Archive for Diophantine equations

Big Bayes goes South

Posted in Books, Mountains, pictures, Running, Statistics, Travel, University life with tags , , , , , , , , , , , , , , , , , , , , , , on December 5, 2018 by xi'an

At the Big [Data] Bayes conference this week [which I found quite exciting despite a few last minute cancellations by speakers] there were a lot of clustering talks including the ones by Amy Herring (Duke), using a notion of centering that should soon appear on arXiv. By Peter Müller (UT, Austin) towards handling large datasets. Based on a predictive recursion that takes one value at a time, unsurprisingly similar to the update of Dirichlet process mixtures. (Inspired by a 1998 paper by Michael Newton and co-authors.) The recursion doubles in size at each observation, requiring culling of negligible components. Order matters? Links with Malsiner-Walli et al. (2017) mixtures of mixtures. Also talks by Antonio Lijoi and Igor Pruenster (Boconni Milano) on completely random measures that are used in creating clusters. And by Sylvia Frühwirth-Schnatter (WU Wien) on creating clusters for the Austrian labor market of the impact of company closure. And by Gregor Kastner (WU Wien) on multivariate factor stochastic models, with a video of a large covariance matrix evolving over time and catching economic crises. And by David Dunson (Duke) on distance clustering. Reflecting like myself on the definitely ill-defined nature of the [clustering] object. As the sample size increases, spurious clusters appear. (Which reminded me of a disagreement I had had with David McKay at an ICMS conference on mixtures twenty years ago.) Making me realise I missed the recent JASA paper by Miller and Dunson on that perspective.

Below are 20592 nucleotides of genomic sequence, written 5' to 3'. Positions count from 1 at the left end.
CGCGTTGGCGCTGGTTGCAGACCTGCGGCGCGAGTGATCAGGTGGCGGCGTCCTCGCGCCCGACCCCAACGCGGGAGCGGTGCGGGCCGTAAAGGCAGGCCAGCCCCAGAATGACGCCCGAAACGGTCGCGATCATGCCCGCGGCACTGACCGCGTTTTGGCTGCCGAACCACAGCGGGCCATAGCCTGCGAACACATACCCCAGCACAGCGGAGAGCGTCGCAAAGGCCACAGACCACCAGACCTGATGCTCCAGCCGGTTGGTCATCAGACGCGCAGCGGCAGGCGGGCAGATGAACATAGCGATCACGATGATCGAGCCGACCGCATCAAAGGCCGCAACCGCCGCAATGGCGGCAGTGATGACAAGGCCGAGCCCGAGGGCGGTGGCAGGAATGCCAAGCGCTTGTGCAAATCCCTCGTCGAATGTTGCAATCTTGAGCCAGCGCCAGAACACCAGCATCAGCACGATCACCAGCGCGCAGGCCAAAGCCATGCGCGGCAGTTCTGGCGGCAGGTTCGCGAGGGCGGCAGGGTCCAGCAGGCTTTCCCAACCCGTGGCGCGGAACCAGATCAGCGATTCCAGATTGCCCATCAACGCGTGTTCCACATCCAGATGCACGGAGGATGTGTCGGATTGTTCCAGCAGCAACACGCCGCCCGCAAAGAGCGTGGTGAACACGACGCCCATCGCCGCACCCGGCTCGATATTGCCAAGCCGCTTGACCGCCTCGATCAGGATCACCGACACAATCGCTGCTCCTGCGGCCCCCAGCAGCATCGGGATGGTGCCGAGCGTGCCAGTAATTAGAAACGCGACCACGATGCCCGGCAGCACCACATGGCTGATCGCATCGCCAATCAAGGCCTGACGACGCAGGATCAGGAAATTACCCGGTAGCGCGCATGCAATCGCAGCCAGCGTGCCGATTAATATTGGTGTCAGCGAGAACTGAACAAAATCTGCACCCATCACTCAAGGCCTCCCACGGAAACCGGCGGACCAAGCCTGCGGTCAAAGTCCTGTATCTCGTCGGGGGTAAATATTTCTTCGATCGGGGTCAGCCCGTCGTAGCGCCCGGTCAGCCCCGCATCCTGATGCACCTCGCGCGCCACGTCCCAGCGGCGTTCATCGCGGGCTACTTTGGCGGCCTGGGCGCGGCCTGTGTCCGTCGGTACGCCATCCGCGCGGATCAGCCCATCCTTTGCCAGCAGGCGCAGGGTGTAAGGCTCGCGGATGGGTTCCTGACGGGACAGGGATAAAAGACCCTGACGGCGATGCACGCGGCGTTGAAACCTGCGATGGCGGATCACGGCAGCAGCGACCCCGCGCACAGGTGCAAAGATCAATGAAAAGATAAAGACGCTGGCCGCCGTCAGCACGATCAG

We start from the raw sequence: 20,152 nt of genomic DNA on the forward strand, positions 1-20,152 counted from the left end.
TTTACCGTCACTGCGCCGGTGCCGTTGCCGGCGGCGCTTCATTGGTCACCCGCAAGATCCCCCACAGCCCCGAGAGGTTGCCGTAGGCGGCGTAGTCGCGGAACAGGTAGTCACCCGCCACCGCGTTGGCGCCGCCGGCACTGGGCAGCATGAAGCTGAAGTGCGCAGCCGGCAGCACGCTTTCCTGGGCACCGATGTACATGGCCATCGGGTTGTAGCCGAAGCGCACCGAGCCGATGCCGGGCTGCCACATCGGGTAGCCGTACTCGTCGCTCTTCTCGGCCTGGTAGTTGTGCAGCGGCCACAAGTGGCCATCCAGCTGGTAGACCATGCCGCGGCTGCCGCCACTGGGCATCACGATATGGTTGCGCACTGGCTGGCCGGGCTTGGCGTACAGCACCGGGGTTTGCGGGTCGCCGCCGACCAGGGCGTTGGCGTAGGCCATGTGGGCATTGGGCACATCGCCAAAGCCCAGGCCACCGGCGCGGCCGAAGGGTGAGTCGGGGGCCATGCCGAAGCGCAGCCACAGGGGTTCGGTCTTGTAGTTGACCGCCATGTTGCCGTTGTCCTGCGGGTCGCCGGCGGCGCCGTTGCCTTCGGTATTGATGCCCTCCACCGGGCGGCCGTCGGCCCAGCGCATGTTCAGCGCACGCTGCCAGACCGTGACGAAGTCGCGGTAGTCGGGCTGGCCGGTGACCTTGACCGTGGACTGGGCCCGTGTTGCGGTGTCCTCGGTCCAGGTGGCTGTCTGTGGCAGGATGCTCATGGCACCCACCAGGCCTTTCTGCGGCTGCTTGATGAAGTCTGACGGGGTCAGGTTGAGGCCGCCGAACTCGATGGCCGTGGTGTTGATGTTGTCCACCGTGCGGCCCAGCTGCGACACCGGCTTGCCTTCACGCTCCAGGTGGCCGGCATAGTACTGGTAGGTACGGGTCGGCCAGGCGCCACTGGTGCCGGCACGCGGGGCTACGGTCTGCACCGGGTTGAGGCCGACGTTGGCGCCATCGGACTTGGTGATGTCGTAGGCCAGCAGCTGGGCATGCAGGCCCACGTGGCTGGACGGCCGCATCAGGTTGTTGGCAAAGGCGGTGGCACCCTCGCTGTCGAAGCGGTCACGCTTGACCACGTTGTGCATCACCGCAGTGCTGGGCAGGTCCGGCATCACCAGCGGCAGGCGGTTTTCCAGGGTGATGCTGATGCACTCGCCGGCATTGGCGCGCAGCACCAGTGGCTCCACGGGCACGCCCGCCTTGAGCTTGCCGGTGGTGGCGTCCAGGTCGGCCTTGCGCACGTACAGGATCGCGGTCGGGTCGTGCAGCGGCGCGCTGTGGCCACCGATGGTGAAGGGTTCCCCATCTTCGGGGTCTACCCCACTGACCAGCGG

Some further snapshots (with short comments visible by hovering on the picture) of a very high quality meeting [says one of the organisers!]. Following suggestions from several participants, it would be great to hold another meeting at CIRM in a near future. Continue reading

Le Monde puzzle [#1063] and le bac’

Posted in Kids with tags , , , on August 21, 2018 by xi'an

As pointed out by Jean-Louis Foulley in his comment on the recent Le Monde puzzle [#1063] post, the questions are heavily inspired by the 2018 high school final exam (known as Le Baccalauréat or Le Bac’) in mathematics in France, as can be checked from the above. Including the denomination of powerful number! In Part A, the students had to study the Diophantine equation x²-8y²=1 (E) and show it had an infinite number of (integer) solutions. While these students did not have access to computing facilities, question 1 was solved by sheer enumeration, providing 8=2³ and 9=3² as an answer. While (2) and (3) are rather straightforward, using the prime number decomposition of a and b for (2), the fact that x² and 8y² are powerful for (3). Brute force search leading to x=99,y=35 for the final question.

Le Monde puzzle [#814]

Posted in Books, Kids, R with tags , , , on April 2, 2013 by xi'an

The #814 Le Monde math puzzle was to find 100 digits (between 1 and 10) such that their sum is equal to their product. Given the ten possible values of those digits, this is equivalent to finding integers a1,…,a10 such that




which reduces the number of unknowns from 100 to 10 (or even 9). Furthermore, the fact that the (first) sum of the ai‘s is less than 100 implies that the (second) sum of the iai‘s is less than 1000, hence iai is less than 1000. This reduces the number of possible ten-uplets enough to allow for an enumeration,  hence the following R code:


for (i2 in 0:bounds[2])
for (i3 in 0:bounds[3])
for (i4 in 0:bounds[4])
for (i5 in 0:bounds[5])
for (i6 in 0:bounds[6])
for (i7 in 0:bounds[7])
for (i8 in 0:bounds[8])
for (i9 in 0:bounds[9])
for (i10 in 0:bounds[10]){

  if (sum(A)<101){

   if (sum((1:10)*A)==prod((1:10)^A))

that produces two answers

 [1] 97  0  0  2  0  0  1  0  0  0
 [1] 95  2  3  0  0  0  0  0  0  0

i.e. either 97 1’s, 2 4’s and 1 7, or 95 1’s, 2 2’s and 3 3’s. I would actually love to see a coding solution that does not involve this pedestrian pile of “for”. And a mathematical solution based on Diophantine equations. Rather than the equally pedestrian solution given by Le Monde this weekend.